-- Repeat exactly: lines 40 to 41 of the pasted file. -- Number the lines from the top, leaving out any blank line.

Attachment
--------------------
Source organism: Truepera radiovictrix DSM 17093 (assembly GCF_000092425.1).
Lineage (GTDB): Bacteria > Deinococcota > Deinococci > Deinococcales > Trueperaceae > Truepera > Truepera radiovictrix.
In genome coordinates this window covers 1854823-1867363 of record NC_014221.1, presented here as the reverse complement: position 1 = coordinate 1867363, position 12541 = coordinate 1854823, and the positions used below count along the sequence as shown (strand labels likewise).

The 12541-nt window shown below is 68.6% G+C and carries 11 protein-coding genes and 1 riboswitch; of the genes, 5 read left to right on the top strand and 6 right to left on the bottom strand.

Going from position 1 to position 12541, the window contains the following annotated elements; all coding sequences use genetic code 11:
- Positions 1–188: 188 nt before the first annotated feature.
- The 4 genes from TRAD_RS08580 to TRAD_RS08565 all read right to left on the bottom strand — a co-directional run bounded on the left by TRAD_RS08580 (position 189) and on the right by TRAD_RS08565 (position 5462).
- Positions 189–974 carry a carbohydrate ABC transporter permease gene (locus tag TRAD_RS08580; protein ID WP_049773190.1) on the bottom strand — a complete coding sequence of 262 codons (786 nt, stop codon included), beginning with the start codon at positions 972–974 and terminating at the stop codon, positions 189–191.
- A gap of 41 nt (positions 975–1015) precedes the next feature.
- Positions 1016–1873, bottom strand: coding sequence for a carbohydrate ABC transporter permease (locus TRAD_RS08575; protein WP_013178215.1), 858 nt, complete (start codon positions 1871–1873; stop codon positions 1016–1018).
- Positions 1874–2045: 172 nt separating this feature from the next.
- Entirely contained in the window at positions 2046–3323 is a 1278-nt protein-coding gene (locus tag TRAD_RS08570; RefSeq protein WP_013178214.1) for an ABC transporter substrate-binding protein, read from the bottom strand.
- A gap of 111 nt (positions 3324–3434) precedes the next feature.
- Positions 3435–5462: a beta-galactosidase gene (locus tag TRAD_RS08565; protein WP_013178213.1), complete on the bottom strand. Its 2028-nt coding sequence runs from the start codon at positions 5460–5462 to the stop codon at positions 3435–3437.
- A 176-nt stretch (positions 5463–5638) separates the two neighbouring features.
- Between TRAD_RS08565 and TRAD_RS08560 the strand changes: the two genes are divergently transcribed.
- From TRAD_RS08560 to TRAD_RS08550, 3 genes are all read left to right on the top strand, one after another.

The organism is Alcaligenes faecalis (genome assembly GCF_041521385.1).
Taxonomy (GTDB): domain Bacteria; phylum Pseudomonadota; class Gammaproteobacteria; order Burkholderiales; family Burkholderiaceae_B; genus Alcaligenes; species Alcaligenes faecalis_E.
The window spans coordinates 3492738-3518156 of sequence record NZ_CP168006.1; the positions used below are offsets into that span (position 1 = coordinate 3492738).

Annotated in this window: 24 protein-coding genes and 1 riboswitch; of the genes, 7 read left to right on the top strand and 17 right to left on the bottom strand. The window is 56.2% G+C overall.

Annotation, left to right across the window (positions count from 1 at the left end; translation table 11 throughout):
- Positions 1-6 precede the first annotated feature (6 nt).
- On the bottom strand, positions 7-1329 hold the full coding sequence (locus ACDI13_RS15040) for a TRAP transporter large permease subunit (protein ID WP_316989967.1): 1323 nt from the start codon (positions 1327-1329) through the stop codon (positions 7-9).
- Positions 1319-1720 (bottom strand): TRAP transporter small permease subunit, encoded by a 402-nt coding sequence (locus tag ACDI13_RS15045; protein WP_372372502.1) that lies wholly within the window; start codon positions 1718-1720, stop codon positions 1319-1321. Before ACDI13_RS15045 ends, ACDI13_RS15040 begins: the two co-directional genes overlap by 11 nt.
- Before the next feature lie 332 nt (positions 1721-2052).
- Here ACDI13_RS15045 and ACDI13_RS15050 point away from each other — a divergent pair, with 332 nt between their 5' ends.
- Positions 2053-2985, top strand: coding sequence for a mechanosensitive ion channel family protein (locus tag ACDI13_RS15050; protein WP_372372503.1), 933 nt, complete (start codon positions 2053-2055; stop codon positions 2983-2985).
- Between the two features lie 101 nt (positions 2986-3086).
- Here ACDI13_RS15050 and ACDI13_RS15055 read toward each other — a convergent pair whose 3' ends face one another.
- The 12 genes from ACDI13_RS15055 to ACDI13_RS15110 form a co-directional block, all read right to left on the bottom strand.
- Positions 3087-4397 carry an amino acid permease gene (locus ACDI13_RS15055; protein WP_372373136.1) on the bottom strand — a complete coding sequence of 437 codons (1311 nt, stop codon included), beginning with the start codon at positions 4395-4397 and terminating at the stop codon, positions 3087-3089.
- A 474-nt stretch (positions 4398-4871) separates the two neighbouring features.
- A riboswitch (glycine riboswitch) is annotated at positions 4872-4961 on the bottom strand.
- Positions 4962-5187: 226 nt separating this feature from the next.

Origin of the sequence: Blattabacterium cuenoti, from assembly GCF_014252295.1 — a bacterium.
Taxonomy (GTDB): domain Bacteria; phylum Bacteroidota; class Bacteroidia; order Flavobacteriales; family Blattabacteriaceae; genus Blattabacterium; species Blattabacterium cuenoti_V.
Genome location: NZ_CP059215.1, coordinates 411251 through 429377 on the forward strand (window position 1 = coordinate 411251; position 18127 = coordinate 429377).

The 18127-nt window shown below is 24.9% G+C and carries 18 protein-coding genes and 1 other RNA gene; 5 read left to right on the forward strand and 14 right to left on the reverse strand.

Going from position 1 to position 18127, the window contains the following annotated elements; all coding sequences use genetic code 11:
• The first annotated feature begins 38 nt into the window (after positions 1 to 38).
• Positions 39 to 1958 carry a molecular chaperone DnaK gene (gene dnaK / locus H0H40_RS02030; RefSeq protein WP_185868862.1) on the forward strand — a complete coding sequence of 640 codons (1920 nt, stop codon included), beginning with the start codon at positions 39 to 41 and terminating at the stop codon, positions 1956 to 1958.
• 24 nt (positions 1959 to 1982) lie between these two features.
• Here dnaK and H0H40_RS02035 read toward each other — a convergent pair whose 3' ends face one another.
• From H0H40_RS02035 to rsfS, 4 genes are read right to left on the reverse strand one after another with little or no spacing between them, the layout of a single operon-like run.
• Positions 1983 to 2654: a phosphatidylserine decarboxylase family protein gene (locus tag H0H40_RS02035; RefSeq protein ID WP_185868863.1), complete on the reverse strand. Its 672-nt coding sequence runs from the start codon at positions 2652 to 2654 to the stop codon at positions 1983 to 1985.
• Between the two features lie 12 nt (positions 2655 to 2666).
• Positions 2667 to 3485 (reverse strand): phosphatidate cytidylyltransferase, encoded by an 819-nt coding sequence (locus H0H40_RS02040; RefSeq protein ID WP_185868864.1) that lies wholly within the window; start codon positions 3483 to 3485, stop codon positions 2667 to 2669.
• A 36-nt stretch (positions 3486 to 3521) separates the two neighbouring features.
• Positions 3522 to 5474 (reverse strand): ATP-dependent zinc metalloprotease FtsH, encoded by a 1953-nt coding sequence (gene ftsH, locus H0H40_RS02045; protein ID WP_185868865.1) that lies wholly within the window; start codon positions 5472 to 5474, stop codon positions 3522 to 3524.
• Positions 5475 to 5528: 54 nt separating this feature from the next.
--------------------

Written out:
Going from position 1 to position 18127, the window contains the following annotated elements; all coding sequences use genetic code 11:
• The first annotated feature begins 38 nt into the window (after positions 1 to 38).